More Chaos

Lorenz Attractor

We are each, in whole and part, just small segments of a gigantic interconnected system, in which everything we do, every thought, word and deed, changes in some way the course or the unfolding of the universe. In the early 70’s, Edward Lorenz, working on chaos theory, used the example of a flap of a butterfly wing creating a tornado in Texas.

Many people see this as a metaphor, but in fact it is a mathematical and scientific fact. Chaos theory describes how very small differences in initial conditions can have large effect in the eventual development of the system. In fact in terms of barometric pressure, the main value meteorologists use to track weather patterns, what Lorenz realized was that tiny fraction of a millibar change that the flap of butterfly wing might cause, could actually, when plugged into a computer simulation of a weather forecast, be the difference between having a tornado form or not form some days later.

It is in this way that each of us cannot help but “be the board” and that it is always the story of WE that we are each telling. Our individual natures are in so many ways illusions, albeit powerful and seemingly concrete ones, but trying to see the reality of what is, the profound and infinite connection that exists between each molecule within us and without, and to take responsibility for our reality, in whatever miniscule ways we can (and our power is always miniscule when seen from a sufficiently grand perspective) can be very liberating and empowering.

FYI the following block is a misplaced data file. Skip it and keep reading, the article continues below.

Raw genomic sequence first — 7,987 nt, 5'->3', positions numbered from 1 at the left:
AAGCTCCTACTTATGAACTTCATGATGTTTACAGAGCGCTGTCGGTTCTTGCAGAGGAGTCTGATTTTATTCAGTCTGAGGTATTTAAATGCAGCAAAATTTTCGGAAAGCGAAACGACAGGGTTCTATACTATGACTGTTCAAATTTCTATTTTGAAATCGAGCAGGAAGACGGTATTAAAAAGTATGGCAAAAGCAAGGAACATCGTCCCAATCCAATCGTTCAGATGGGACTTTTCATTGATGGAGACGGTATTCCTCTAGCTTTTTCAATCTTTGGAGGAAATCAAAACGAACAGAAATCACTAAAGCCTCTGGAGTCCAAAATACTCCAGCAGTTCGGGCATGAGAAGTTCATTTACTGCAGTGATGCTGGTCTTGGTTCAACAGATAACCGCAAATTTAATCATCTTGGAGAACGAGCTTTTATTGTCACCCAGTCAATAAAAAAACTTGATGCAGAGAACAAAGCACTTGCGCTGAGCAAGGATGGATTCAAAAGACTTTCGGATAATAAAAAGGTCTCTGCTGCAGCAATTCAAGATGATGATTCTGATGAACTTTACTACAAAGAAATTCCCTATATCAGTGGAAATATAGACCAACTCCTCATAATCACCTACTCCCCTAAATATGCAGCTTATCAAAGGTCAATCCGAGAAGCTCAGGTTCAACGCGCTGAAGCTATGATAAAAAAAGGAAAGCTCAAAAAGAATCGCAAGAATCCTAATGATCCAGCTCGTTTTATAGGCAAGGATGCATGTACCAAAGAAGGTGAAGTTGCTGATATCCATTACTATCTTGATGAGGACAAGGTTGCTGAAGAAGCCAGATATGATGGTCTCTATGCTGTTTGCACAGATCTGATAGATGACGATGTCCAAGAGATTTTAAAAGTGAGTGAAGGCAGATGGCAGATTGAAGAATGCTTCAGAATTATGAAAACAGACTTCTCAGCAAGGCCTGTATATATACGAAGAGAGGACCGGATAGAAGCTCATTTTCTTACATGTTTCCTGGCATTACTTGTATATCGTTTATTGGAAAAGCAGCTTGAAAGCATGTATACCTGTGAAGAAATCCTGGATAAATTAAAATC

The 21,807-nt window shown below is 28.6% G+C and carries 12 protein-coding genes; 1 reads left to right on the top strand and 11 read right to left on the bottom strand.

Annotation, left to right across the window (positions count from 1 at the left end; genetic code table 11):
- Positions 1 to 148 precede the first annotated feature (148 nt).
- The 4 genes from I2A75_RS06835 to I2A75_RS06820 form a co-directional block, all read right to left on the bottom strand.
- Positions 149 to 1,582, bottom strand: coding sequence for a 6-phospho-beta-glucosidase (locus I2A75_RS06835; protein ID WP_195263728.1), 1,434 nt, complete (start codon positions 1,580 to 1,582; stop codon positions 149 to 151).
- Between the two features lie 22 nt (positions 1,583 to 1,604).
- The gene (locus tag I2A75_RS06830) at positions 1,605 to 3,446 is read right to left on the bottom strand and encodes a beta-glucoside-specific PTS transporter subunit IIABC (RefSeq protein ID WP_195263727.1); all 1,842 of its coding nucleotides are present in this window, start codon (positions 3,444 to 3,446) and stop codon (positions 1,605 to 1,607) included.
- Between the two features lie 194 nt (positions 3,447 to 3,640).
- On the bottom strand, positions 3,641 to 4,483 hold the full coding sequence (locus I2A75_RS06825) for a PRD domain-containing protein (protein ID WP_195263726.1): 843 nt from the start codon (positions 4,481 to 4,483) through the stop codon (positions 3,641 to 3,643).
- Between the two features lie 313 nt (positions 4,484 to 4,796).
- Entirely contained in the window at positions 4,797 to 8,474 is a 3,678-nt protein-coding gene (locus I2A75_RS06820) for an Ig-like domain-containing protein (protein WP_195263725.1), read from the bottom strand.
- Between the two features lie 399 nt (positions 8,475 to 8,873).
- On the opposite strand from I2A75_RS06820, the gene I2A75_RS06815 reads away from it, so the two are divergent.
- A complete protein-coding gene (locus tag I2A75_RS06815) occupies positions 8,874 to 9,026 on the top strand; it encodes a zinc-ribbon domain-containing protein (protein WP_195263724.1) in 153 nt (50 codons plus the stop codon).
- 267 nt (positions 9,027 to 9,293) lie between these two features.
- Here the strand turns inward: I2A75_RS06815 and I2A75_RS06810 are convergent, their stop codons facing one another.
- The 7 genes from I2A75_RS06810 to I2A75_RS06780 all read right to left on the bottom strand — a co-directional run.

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3 thoughts on “More Chaos

  1. Nesdon,

    I loved your very first sentence in this post:
    “We are each, in whole and part, just small segments of a gigantic interconnected system, in which everything we do, every thought, word and deed, changes in some way the course or the unfolding of the universe.”

    By the end of this weeks reading, that was the idea I held in my own head. It felt like that idea: of interconnectedness (and the impacts we as individuals have on each other) was the true essence of the book.

    While I may have disagreed with certain aspects, ideas and approaches in the book, this overall ideal is one I agree with whole heartedly.

    I’ve always been fascinated by the “butterfly effect” of chaos theory, and I too didn’t realize it held it’s basis in scientific theory. Thank you for that.

    I also agree and appreciate your last sentence, which seems appropriate that i agree with your very first and very last statements, which deal with a connected nature. 😀

  2. Excellent way of explaining or illustrating how we are the board upon which all of our lives play out. I’m going to have to quote your explanation to future classes (if you don’t mind…).

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